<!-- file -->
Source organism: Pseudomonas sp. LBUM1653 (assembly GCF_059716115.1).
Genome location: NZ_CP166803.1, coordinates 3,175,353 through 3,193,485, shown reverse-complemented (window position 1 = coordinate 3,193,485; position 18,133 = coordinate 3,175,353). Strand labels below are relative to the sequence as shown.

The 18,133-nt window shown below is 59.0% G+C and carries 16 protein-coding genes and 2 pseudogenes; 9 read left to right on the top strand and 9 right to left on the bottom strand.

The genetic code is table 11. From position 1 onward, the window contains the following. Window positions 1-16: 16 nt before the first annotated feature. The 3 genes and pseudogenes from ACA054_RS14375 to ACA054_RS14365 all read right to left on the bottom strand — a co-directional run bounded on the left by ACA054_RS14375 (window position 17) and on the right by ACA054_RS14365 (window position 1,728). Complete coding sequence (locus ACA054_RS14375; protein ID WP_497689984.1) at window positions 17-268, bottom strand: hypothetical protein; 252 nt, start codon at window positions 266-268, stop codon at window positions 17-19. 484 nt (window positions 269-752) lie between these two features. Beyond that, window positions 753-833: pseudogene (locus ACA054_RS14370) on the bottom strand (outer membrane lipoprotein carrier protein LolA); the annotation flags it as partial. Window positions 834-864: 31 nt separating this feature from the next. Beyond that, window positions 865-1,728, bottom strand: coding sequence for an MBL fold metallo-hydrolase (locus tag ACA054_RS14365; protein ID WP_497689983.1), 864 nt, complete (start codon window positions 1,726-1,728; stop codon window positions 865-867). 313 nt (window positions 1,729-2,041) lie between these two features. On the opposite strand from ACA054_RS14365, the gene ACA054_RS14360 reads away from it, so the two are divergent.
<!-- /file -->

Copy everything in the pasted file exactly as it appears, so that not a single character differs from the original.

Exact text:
Source organism: Pseudomonas sp. LBUM1653 (assembly GCF_059716115.1).
Genome location: NZ_CP166803.1, coordinates 3,175,353 through 3,193,485, shown reverse-complemented (window position 1 = coordinate 3,193,485; position 18,133 = coordinate 3,175,353). Strand labels below are relative to the sequence as shown.

The 18,133-nt window shown below is 59.0% G+C and carries 16 protein-coding genes and 2 pseudogenes; 9 read left to right on the top strand and 9 right to left on the bottom strand.

The genetic code is table 11. From position 1 onward, the window contains the following. Window positions 1-16: 16 nt before the first annotated feature. The 3 genes and pseudogenes from ACA054_RS14375 to ACA054_RS14365 all read right to left on the bottom strand — a co-directional run bounded on the left by ACA054_RS14375 (window position 17) and on the right by ACA054_RS14365 (window position 1,728). Complete coding sequence (locus ACA054_RS14375; protein ID WP_497689984.1) at window positions 17-268, bottom strand: hypothetical protein; 252 nt, start codon at window positions 266-268, stop codon at window positions 17-19. 484 nt (window positions 269-752) lie between these two features. Beyond that, window positions 753-833: pseudogene (locus ACA054_RS14370) on the bottom strand (outer membrane lipoprotein carrier protein LolA); the annotation flags it as partial. Window positions 834-864: 31 nt separating this feature from the next. Beyond that, window positions 865-1,728, bottom strand: coding sequence for an MBL fold metallo-hydrolase (locus tag ACA054_RS14365; protein ID WP_497689983.1), 864 nt, complete (start codon window positions 1,726-1,728; stop codon window positions 865-867). 313 nt (window positions 1,729-2,041) lie between these two features. On the opposite strand from ACA054_RS14365, the gene ACA054_RS14360 reads away from it, so the two are divergent.